The online video encyclopedia about
New Orleans, its culture, and its people


History of the Creole Wild West

Mardi Gras Indians




Creole Wild West - the oldest Mardi Gras Indian tribe

How far back to they go?

Don't answer so quick.

It's popular to say that the Mardi Gras Indian movement started in reaction to a visit by Buffalo Bill's "Wild West Show" to New Orleans.

That may have given some costume ideas, sure - but the source of the spirit of the thing? You've got to be kidding.

Recently, official reference to this tribe has be discovered as far back as the early part of the 1800s.

Remember, the "Wild West" was a moving boundary. It used to be upstate New York, then the Ohio Valley. Louisiana surely had its turn. All long before the Marlboro man.

Anyway, I caught this last night at the Louisiana Endowment for the Humanities' Turner Hall on Lafayette Street.

This performance was followed by a panel featuring leaders of the tribe.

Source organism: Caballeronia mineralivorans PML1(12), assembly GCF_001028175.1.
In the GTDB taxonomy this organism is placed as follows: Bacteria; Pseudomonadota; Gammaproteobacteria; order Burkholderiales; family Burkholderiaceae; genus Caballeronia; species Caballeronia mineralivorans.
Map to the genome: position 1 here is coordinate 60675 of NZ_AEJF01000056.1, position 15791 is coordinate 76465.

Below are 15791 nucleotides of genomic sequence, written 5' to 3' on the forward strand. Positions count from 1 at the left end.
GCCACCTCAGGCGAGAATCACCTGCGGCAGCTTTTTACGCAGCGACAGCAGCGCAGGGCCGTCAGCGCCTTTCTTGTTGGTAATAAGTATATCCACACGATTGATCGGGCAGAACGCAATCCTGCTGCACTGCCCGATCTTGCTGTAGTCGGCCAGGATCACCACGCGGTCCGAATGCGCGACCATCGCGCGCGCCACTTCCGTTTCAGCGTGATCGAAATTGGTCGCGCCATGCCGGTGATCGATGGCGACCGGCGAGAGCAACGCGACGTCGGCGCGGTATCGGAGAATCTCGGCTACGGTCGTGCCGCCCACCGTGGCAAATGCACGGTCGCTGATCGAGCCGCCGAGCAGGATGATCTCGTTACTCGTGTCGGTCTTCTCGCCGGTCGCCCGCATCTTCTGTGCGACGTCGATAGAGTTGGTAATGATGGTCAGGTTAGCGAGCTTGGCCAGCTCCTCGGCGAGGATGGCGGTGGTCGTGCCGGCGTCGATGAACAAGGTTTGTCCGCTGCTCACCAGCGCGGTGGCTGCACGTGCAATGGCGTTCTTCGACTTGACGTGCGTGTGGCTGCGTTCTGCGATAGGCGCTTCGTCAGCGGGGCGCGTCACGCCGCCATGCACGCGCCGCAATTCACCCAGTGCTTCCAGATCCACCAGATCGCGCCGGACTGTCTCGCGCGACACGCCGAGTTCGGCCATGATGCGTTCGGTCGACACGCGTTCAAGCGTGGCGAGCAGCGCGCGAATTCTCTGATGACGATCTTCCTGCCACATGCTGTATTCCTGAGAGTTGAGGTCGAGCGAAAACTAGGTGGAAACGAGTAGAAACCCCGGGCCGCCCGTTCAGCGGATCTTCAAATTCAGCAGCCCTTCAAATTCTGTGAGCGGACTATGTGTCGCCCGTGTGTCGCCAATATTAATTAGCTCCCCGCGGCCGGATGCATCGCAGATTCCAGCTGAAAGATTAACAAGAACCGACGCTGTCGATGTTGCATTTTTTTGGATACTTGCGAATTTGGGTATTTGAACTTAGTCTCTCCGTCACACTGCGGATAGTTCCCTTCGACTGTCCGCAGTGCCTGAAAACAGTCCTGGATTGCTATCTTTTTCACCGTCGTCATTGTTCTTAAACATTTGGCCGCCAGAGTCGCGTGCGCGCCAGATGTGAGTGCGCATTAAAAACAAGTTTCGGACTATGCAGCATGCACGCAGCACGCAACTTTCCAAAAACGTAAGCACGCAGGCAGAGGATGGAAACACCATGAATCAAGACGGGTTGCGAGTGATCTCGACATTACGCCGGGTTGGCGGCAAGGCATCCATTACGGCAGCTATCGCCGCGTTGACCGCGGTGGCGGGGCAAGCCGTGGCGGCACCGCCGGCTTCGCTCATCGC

What an experience!

Here's a thin, electronic slice. Come out and see the real thing sometime.

Data:

The History of the Creole Wild West, as Told by Themselves
Bruce Boyd Raeburn (Hogan Jazz Archive, Tulane University), moderator

A panel discussion and oral history project presented by the New Orleans Mardi Gras Indian Council, the Louisiana Endowment for the Humanities, and the Center for Black Music Research at Columbia College Chicago.

The event will feature a live performance from the Creole Wild West, the oldest of New Orleans Mardi Gras Indian tribes, followed by a panel with tribe members to discuss their history, practices, and the current state of the culture.

Saturday, April 19th, 8 p.m.
The Louisiana Humanities Center at Turners' Hall
938 Lafayette Street
New Orleans, Lousiana




See the complete catalog of
free Food Music Justice videos



Want to see more videos?

Subscribe to Food Music Justice

Every time we post a new video,
we'll send you a notice by e-mail.

No spam ever and you can
easily unsubscribe at anytime.

First Name:
E-mail address:

Contact Food Music Justice